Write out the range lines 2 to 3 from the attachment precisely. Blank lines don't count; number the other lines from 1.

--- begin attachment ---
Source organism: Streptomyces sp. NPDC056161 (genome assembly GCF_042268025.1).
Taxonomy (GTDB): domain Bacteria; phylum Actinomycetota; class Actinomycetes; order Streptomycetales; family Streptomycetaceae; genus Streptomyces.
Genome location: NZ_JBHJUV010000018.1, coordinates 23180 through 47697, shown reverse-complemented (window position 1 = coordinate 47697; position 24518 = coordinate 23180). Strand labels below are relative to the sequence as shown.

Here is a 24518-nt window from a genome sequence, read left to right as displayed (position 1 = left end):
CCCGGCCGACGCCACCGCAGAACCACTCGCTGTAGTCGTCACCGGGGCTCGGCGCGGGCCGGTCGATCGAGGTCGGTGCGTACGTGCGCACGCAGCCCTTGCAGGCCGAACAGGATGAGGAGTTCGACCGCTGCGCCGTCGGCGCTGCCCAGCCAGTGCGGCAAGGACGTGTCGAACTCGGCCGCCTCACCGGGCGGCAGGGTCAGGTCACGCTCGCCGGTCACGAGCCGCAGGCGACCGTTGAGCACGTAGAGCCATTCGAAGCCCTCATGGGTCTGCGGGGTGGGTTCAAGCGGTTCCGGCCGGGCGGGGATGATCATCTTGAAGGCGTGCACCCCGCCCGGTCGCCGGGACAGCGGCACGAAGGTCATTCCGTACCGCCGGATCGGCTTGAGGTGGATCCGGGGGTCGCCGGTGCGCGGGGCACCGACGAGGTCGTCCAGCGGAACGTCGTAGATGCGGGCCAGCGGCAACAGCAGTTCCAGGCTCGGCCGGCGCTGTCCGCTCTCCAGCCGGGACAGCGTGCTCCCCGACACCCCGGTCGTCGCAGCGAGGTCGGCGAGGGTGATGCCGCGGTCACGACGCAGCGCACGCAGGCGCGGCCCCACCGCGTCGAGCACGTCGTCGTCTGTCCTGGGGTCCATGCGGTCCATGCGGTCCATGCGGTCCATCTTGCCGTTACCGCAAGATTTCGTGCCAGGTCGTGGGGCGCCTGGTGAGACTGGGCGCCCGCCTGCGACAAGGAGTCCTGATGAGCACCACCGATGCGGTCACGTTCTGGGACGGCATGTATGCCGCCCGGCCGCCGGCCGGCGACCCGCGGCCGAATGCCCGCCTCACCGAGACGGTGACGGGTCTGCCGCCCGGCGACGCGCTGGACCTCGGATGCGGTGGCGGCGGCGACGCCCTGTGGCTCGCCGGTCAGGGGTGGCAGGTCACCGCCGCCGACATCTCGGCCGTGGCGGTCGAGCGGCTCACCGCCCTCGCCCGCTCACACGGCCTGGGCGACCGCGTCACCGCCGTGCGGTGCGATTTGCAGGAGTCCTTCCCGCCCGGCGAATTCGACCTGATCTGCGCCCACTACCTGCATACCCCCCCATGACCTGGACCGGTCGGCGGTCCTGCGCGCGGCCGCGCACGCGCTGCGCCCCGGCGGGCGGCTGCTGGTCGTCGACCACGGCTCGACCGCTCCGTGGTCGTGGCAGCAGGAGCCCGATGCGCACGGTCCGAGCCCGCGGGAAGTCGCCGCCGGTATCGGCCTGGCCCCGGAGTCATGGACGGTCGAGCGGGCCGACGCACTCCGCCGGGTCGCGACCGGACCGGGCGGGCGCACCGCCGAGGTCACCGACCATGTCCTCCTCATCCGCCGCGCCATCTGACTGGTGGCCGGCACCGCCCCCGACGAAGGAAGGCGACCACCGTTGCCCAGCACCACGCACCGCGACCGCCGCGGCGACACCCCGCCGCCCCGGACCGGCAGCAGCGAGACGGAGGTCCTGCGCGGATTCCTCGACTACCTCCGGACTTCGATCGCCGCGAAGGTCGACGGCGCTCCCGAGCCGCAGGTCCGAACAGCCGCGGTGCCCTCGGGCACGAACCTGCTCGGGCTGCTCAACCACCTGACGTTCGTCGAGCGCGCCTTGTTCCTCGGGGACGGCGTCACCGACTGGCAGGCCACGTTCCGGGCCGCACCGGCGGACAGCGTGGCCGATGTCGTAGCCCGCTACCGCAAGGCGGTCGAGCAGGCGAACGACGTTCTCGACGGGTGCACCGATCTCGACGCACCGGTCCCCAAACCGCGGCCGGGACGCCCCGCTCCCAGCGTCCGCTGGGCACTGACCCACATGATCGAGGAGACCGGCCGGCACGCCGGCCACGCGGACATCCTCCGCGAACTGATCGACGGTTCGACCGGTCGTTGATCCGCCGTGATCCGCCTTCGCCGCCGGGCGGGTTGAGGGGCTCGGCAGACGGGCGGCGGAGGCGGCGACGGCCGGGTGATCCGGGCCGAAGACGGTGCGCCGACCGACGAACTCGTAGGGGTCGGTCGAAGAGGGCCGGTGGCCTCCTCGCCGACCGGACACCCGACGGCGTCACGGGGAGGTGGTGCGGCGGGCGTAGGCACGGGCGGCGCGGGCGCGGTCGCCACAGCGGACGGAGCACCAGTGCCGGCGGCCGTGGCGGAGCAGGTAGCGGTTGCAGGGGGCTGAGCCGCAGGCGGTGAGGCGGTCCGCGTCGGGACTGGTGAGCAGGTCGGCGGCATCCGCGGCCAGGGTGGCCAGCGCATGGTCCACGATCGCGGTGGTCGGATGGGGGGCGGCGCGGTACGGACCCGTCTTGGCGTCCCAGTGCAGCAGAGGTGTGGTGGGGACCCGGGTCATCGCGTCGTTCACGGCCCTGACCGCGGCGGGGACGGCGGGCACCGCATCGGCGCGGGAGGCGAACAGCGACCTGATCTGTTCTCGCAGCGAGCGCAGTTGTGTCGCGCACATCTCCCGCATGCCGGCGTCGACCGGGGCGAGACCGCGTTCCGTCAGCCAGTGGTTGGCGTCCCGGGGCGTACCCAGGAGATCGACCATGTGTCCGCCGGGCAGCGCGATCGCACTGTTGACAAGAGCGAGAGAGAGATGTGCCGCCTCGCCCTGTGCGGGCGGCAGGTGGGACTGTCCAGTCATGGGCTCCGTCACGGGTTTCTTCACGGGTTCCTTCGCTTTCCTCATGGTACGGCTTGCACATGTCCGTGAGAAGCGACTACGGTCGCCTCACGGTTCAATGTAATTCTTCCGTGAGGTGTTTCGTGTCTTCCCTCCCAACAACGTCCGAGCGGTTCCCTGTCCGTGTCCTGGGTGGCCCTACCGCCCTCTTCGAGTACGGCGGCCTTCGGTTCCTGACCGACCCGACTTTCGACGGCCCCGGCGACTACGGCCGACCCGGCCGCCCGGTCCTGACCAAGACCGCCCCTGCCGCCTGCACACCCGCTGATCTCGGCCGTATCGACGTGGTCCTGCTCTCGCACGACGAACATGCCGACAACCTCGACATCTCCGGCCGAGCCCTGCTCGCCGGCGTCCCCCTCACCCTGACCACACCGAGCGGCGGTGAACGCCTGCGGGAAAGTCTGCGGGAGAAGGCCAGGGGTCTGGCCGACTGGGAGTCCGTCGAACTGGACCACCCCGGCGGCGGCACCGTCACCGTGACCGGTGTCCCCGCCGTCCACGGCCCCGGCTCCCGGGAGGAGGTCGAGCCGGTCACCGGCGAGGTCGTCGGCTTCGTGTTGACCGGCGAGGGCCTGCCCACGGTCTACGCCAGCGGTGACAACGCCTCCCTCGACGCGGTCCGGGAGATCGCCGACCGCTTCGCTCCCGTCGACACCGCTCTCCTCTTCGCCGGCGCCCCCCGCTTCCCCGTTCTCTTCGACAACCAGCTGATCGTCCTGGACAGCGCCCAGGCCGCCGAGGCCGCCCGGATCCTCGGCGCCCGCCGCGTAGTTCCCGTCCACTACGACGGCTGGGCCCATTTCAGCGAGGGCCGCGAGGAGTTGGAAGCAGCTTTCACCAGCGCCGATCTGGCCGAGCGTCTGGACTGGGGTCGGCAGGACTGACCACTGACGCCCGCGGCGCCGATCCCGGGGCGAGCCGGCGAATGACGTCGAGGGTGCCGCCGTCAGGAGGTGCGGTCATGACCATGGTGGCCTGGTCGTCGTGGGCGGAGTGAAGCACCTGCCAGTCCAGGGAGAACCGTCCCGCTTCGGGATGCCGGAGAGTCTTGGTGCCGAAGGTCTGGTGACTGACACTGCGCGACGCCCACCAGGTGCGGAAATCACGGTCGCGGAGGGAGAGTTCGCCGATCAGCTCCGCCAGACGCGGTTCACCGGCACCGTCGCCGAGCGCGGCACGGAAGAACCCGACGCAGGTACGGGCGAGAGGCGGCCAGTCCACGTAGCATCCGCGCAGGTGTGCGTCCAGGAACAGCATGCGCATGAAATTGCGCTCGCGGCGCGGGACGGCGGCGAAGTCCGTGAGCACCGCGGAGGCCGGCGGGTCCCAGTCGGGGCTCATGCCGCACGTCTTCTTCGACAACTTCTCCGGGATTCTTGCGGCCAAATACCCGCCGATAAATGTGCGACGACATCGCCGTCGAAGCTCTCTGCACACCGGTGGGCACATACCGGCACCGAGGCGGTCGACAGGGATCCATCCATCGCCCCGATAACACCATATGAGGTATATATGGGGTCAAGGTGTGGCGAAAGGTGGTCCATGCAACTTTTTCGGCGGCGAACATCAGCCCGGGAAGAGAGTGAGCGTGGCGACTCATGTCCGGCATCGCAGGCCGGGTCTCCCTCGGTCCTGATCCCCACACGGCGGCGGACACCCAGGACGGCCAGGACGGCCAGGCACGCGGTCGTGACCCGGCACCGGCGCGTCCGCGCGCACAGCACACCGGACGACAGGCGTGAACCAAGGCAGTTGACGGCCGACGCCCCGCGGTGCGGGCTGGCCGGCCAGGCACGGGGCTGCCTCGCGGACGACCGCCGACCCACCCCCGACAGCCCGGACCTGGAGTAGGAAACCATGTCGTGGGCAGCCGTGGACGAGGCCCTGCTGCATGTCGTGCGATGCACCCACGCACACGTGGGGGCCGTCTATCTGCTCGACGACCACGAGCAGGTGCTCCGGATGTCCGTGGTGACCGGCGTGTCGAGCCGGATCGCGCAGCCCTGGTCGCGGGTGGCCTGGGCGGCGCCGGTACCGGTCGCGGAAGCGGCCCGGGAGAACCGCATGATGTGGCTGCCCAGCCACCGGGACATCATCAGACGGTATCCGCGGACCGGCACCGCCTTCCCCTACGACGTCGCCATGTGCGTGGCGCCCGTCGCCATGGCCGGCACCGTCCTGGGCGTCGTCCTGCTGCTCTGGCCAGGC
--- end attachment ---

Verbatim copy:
Taxonomy (GTDB): domain Bacteria; phylum Actinomycetota; class Actinomycetes; order Streptomycetales; family Streptomycetaceae; genus Streptomyces.
Genome location: NZ_JBHJUV010000018.1, coordinates 23180 through 47697, shown reverse-complemented (window position 1 = coordinate 47697; position 24518 = coordinate 23180). Strand labels below are relative to the sequence as shown.